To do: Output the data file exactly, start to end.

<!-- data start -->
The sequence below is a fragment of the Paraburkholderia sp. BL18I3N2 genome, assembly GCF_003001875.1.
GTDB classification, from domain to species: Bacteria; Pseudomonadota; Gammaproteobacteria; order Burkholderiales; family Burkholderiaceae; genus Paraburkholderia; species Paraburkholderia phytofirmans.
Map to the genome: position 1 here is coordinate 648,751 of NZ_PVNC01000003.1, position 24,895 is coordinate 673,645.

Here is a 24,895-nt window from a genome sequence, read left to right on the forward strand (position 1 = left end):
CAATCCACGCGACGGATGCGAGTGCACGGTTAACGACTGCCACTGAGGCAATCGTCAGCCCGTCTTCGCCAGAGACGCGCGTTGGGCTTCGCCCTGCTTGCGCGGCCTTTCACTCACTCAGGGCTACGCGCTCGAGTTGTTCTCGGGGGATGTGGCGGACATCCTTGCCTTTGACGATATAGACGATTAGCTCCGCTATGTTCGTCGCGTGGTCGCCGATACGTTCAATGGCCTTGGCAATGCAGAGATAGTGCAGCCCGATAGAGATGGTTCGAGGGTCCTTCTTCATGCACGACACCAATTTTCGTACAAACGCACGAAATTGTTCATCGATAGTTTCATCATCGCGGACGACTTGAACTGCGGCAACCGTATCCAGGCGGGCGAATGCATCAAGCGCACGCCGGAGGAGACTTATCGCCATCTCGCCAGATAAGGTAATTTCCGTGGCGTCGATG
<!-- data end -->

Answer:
The sequence below is a fragment of the Paraburkholderia sp. BL18I3N2 genome, assembly GCF_003001875.1.
GTDB classification, from domain to species: Bacteria; Pseudomonadota; Gammaproteobacteria; order Burkholderiales; family Burkholderiaceae; genus Paraburkholderia; species Paraburkholderia phytofirmans.
Map to the genome: position 1 here is coordinate 648,751 of NZ_PVNC01000003.1, position 24,895 is coordinate 673,645.

Here is a 24,895-nt window from a genome sequence, read left to right on the forward strand (position 1 = left end):
CAATCCACGCGACGGATGCGAGTGCACGGTTAACGACTGCCACTGAGGCAATCGTCAGCCCGTCTTCGCCAGAGACGCGCGTTGGGCTTCGCCCTGCTTGCGCGGCCTTTCACTCACTCAGGGCTACGCGCTCGAGTTGTTCTCGGGGGATGTGGCGGACATCCTTGCCTTTGACGATATAGACGATTAGCTCCGCTATGTTCGTCGCGTGGTCGCCGATACGTTCAATGGCCTTGGCAATGCAGAGATAGTGCAGCCCGATAGAGATGGTTCGAGGGTCCTTCTTCATGCACGACACCAATTTTCGTACAAACGCACGAAATTGTTCATCGATAGTTTCATCATCGCGGACGACTTGAACTGCGGCAACCGTATCCAGGCGGGCGAATGCATCAAGCGCACGCCGGAGGAGACTTATCGCCATCTCGCCAGATAAGGTAATTTCCGTGGCGTCGATG